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No one runs for soil and water position
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The election is over, but one local seat remains unfilled after no one qualified to run for the office.

No Newton County resident qualified for a vacant elected seat to the Georgia Soil and Water Conservation Commission, which seeks to protect both the quality of Georgia's soils and water resources.

The state is comprised of 40 different soil and water conservation districts and each district conducts its own projects to protect or improve the water and soil in their area. The commission often aids local governments or private landowners in protecting their area's land and water.

Newton and Jasper counties together form the Upper Ocmulgee district and each county has three
representatives, two elected and one appointed.

Newton County had a vacant elected seat this year, but no one qualified to run for office, according to the Newton County Board of Elections. Newton County voters cast 1,936 write-in ballots for the race, but they were for naught as no one followed the official write-in candidate process.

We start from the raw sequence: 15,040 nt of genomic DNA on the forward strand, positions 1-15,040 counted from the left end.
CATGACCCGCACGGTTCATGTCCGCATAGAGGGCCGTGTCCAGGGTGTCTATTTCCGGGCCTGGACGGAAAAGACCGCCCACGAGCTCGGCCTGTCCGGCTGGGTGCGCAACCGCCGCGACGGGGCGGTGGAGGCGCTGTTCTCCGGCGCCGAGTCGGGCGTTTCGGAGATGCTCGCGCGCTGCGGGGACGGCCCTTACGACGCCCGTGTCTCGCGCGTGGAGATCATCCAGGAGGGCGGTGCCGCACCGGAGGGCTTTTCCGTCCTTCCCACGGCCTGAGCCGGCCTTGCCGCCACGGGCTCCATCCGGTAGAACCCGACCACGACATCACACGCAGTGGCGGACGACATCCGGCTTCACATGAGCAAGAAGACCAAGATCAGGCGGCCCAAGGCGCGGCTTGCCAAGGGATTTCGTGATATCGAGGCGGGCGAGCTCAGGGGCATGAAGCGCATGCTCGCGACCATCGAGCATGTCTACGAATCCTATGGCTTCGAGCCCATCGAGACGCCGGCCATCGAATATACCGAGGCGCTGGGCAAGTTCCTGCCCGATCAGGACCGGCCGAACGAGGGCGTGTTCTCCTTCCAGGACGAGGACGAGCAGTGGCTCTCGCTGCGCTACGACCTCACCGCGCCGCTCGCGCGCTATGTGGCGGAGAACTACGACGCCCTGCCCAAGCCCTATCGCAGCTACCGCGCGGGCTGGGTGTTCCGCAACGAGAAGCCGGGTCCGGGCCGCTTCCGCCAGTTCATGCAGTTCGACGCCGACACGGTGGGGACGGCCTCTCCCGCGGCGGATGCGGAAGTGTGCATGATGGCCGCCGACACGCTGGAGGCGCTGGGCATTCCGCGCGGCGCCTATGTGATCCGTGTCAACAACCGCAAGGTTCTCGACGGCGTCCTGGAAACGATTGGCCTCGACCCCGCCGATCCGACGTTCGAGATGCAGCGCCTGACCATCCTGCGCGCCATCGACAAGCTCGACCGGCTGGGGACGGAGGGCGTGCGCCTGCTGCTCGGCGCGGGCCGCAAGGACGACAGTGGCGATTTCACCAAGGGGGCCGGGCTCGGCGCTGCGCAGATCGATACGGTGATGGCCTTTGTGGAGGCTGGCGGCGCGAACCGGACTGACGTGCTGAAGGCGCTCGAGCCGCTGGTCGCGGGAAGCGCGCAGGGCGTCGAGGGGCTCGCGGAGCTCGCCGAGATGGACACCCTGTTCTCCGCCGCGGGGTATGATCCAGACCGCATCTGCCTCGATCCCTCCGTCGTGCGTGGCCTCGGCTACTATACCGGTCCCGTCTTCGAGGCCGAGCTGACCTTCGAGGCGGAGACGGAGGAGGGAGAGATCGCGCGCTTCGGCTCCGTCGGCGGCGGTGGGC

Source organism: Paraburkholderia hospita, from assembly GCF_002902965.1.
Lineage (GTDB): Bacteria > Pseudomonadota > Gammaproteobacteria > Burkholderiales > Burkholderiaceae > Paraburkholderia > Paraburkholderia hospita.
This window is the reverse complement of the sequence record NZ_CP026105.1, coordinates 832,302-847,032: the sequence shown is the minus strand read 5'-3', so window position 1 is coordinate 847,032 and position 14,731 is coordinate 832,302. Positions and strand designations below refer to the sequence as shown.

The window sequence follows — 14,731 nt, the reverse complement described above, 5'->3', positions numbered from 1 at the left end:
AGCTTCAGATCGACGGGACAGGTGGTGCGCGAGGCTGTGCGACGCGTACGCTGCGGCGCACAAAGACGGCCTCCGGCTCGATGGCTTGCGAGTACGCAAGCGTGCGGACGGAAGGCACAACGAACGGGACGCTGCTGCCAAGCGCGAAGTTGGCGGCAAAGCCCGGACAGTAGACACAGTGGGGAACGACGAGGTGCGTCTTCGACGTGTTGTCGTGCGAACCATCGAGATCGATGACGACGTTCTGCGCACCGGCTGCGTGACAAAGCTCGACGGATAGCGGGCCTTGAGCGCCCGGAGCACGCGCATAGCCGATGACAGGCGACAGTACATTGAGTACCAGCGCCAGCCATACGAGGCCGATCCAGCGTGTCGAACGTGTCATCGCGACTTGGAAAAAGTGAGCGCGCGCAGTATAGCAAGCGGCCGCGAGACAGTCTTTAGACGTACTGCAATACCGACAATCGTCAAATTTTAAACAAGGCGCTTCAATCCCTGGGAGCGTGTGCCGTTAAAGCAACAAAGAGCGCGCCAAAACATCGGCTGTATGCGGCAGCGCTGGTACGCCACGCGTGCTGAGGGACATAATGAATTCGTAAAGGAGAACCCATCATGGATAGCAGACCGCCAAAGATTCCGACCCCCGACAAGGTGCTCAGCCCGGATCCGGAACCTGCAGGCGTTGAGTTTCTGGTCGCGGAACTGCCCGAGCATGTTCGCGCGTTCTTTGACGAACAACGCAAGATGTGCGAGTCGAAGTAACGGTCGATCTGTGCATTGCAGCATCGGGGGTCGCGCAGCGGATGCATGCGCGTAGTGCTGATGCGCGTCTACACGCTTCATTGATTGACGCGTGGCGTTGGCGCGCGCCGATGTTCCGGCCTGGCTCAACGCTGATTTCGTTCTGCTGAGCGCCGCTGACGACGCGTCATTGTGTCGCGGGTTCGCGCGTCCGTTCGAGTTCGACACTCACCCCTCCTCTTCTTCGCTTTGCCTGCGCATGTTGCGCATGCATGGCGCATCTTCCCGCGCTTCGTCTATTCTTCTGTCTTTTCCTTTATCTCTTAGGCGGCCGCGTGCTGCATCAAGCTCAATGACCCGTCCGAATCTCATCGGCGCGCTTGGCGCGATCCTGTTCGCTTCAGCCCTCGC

Cynthia Wilbur, the elections supervisor for the soil and water commission, said the district can either leave the seat vacant or temporarily fill that position until 2014, when another election will be held.

The elected positions are for four-years terms. The positions are not paid, but members are given per diem payments when working on commission business, Wilbur said.

Newton County currently has two active representatives, including Philip Standard, who was appointed, and David Hays, who was elected. Hays will again be up for election in 2014 along with the vacant seat. Hays also sits on the overall five-member state commission representing his district; he was appointed to the position by the governor.

Newton County is in District 4, which has a headquarters in Milledgeville. Land owners who want to participate in conservation practices can call District 4 representative Keenan Malone at (478) 445-5766.

Among the main functions of the soil and water commission are:
• reducing, capturing and reusing water for agricultural users
• protecting waters quality in bodies of water, both natural and manmade (reservoirs)
• reduce soil erosion, which not only damages the health of soil, but also can damage bodies of water by polluting or clogging them with sediment

For more information about the soil and water commission, visit or call the headquarters in Athens at (706) 552-4470.